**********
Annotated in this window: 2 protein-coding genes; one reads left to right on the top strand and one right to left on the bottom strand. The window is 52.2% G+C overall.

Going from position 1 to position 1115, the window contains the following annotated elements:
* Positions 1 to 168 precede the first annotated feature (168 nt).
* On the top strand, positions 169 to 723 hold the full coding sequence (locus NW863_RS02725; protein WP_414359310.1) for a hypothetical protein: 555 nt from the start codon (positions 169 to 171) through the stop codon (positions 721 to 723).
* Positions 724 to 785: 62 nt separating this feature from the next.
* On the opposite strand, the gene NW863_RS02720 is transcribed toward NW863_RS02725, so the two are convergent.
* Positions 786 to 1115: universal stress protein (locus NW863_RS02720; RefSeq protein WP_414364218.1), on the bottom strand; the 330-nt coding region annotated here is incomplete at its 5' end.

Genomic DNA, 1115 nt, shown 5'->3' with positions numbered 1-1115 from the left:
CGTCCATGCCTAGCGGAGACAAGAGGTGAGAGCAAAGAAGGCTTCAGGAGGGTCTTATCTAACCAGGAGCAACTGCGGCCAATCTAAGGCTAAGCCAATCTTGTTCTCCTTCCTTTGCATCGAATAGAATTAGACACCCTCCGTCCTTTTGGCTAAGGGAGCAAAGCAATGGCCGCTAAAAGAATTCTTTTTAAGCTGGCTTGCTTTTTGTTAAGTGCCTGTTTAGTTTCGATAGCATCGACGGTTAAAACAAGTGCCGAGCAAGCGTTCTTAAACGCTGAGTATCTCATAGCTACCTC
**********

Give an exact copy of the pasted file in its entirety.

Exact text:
Annotated in this window: 2 protein-coding genes; one reads left to right on the top strand and one right to left on the bottom strand. The window is 52.2% G+C overall.

Going from position 1 to position 1115, the window contains the following annotated elements:
* Positions 1 to 168 precede the first annotated feature (168 nt).
* On the top strand, positions 169 to 723 hold the full coding sequence (locus NW863_RS02725; protein WP_414359310.1) for a hypothetical protein: 555 nt from the start codon (positions 169 to 171) through the stop codon (positions 721 to 723).
* Positions 724 to 785: 62 nt separating this feature from the next.
* On the opposite strand, the gene NW863_RS02720 is transcribed toward NW863_RS02725, so the two are convergent.
* Positions 786 to 1115: universal stress protein (locus NW863_RS02720; RefSeq protein WP_414364218.1), on the bottom strand; the 330-nt coding region annotated here is incomplete at its 5' end.

Genomic DNA, 1115 nt, shown 5'->3' with positions numbered 1-1115 from the left:
CGTCCATGCCTAGCGGAGACAAGAGGTGAGAGCAAAGAAGGCTTCAGGAGGGTCTTATCTAACCAGGAGCAACTGCGGCCAATCTAAGGCTAAGCCAATCTTGTTCTCCTTCCTTTGCATCGAATAGAATTAGACACCCTCCGTCCTTTTGGCTAAGGGAGCAAAGCAATGGCCGCTAAAAGAATTCTTTTTAAGCTGGCTTGCTTTTTGTTAAGTGCCTGTTTAGTTTCGATAGCATCGACGGTTAAAACAAGTGCCGAGCAAGCGTTCTTAAACGCTGAGTATCTCATAGCTACCTC